Power

So-called ‘intellectuals’ can’t let go of “The Bell Curve”

Racism — they just love it!
Power

So-called ‘intellectuals’ can’t let go of “The Bell Curve”

Racism — they just love it!

It has been 24 years since Charles Murray and Richard J. Herrnstein first published The Bell Curve, their 800-page attempt to reboot discredited race science for the Clinton era. The 1994 book, which argued that differences in hereditary IQ, not opportunity, can largely explain away American social and economic hierarchies, was the latest in a long series of efforts by privileged groups to use pseudoscience to explain their station in life as natural and immutable. Like the fraudulent race science used to justify slavery in the 19th century, this thesis was highly attractive to those at the top of the social ladder. Whenever arbitrary hierarchies exist — from feudalism to modern structural racism — those who benefit will always grasp at straws to cast their good luck as personal merit. Although Murray and Herrnstein’s conclusions were quickly revealed to be hokum by more competent researchers, the book’s remaining fans have yet to get over it. Unfortunately, many of The Bell Curve’s remaining fans are prominent thought leaders writing for some of the largest publications that still exist, proving that middle-aged white male “intellectuals” think very little of resorting to racism to justify their privilege.

One of the most consistent, committed defenders of the race-IQ link is Andrew Sullivan, formerly of the New Republic and The Atlantic and now of New York. As TNR’s editor in the early ‘90s, Sullivan published excerpts from The Bell Curve and defended Murray and Herrnstein’s conclusions, causing a backlash among the staff that eventually led to him resigning. Despite the damage to his career, Sullivan remains convinced that white people are genetically superior to other races, and every so often he recapitulates this stance in increasingly wishy-washy terms. Last year, he compared protests against Murray’s appearance at Middlebury College to the Salem Witch Trials. Last week, he jumped into an existing argument over The Bell Curve between Vox’s Ezra Klein and the militant atheist podcaster Sam Harris. Yet again, he defended Murray and himself against charges of racism, all while cosigning The Bell Curve’s conclusion that some races are genetically superior to others. Hilariously, he accused Klein of racism for (accurately) describing Charles Murray as a “white man.” “Where I do draw the line is the attempt to smear legitimate conservative ideas and serious scientific arguments as the equivalent of peddling white supremacy and bigotry,” Sullivan wrote.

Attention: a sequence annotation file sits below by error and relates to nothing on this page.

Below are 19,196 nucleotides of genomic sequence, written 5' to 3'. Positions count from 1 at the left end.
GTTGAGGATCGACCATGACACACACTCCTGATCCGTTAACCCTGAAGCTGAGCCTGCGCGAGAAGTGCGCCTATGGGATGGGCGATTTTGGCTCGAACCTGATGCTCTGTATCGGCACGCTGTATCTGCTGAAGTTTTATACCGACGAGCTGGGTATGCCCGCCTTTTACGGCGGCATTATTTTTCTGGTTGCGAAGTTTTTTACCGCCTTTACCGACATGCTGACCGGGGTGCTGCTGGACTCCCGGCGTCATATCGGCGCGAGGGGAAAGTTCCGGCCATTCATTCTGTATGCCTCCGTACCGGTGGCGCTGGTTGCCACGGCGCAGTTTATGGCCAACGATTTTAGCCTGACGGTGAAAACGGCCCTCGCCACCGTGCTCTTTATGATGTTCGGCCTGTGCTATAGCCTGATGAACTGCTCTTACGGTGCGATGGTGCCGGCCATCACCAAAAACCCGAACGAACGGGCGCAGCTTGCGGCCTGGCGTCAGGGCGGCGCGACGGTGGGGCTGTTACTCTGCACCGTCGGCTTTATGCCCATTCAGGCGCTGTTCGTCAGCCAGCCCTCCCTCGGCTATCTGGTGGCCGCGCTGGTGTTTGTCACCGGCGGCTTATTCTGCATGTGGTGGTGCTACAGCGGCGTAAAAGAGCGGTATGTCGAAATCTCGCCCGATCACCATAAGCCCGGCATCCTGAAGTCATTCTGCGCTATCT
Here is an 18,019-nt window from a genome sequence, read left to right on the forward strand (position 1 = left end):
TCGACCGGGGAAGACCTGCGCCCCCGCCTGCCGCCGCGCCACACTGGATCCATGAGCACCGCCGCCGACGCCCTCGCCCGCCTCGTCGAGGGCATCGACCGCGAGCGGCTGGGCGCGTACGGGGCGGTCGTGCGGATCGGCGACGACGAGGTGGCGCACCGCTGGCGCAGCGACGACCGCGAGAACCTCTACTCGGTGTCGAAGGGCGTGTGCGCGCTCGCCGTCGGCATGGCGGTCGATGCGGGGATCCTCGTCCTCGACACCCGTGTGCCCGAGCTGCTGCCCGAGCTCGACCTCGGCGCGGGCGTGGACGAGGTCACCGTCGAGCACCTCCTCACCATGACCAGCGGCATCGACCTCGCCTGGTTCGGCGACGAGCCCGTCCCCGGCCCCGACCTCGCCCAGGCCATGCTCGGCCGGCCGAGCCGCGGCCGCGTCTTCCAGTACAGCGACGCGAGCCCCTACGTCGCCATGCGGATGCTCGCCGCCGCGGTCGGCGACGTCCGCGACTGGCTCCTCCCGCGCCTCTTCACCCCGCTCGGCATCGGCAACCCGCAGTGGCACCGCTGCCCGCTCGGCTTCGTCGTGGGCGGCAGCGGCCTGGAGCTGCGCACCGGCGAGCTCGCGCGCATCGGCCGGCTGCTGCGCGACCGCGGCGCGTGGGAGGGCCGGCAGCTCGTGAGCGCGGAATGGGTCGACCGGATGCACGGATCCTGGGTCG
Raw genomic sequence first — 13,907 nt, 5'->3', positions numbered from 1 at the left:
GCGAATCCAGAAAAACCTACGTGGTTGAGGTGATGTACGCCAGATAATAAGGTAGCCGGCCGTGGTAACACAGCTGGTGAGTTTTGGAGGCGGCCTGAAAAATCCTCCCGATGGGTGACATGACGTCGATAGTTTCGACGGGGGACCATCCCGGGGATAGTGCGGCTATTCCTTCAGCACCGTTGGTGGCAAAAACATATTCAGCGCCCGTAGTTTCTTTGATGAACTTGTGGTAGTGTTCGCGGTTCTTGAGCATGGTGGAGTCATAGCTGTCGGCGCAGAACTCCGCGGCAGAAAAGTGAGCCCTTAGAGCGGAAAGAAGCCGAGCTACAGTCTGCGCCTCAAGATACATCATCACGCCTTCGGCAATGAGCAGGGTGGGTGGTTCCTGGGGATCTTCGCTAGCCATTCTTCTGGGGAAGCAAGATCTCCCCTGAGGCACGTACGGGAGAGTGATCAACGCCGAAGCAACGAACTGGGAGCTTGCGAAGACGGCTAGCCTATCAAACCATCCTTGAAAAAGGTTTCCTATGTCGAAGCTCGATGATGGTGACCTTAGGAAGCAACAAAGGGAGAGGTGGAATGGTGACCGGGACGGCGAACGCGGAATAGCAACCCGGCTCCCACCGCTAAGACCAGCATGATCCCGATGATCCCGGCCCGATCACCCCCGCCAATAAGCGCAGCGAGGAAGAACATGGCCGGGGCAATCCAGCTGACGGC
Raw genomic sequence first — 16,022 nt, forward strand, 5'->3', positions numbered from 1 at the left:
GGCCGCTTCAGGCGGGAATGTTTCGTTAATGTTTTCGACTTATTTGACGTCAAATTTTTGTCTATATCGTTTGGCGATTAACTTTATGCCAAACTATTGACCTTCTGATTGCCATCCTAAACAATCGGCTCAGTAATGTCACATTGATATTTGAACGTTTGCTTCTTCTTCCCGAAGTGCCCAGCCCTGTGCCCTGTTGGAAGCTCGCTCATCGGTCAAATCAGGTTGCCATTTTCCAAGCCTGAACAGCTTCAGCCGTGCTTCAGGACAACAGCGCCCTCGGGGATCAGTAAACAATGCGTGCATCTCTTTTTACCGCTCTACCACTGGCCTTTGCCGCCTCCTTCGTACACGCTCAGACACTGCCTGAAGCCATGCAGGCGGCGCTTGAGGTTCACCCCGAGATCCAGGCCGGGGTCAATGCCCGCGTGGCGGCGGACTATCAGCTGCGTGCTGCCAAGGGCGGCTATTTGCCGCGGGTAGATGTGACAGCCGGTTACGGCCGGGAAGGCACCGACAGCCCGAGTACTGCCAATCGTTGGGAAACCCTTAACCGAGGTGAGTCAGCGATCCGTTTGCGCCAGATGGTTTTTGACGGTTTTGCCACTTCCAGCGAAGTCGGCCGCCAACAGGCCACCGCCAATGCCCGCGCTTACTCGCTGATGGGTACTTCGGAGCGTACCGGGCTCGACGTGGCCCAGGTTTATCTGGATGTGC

The controversy Sullivan is referencing is convoluted and exhausting, but here’s a relatively brief summary: Sam Harris is a sort of store-brand American Richard Dawkins who somehow survived the mid-2000s heyday of pedantic New Atheism. He rose to prominence with his 2004 book The End of Faith, a critique of fundamentalist religion that reached number 4 on the New York Times bestseller list. He now expresses his opposition to religion — and, curiously for someone living in a one-percent Muslim country, Islam in particular — on his podcast “Waking Up,” which is currently the 7th-most popular podcast in iTunes’s “Science & Medicine” category. In May 2017, Harris had Murray on the podcast after the latter was shouted down during an appearance at Middlebury. While other campus-PC obsessives like Sullivan and The Atlantic’s Conor Friedersdorf wrung their hands over Murray’s right to be heard, Harris lauded Murray’s ideas themselves and slammed his critics as being politically motivated in their dismissal of the research cited in The Bell Curve (much of which was bankrolled by the Pioneer Fund, an SPLC-listed hate group tied to both the original Nazis and their modern counterparts in the white nationalist movement).

Nearly a year after that incident, Harris apparently decided it would be a smart career move to revive the controversy and again align himself with long-since-discredited studies on race and IQ. Apropos of nothing, Harris prodded Ezra Klein of Vox — who had written a measured critique of Harris’ fawning interview with Murray a year prior — into responding to him in mid-March by tagging him along with a link to a New York Times op-ed about human genetics. Klein took the bait and wrote another article taking on the flawed logic and flimsy science behind The Bell Curve, to which Harris responded by accusing Klein of engineering the whole “fake, defamatory controversy” that he deliberately provoked. Harris then published an enormous blog post on his website that included several thousand words of personal correspondence between himself and Klein after the initial spat in 2017. The gist of it was that Harris demanded to appear on Klein’s podcast, Klein acquiesced, and then Harris chickened out and wrote back: “Given how you’ve conducted yourself thus far, that strikes me as the professional equivalent of a suicide bombing.” By all accounts — including those of Harris’ own fans — Harris came off looking like a moron in this exchange. As he wrote himself in an update, “my decision to publish these emails appears to have backfired.”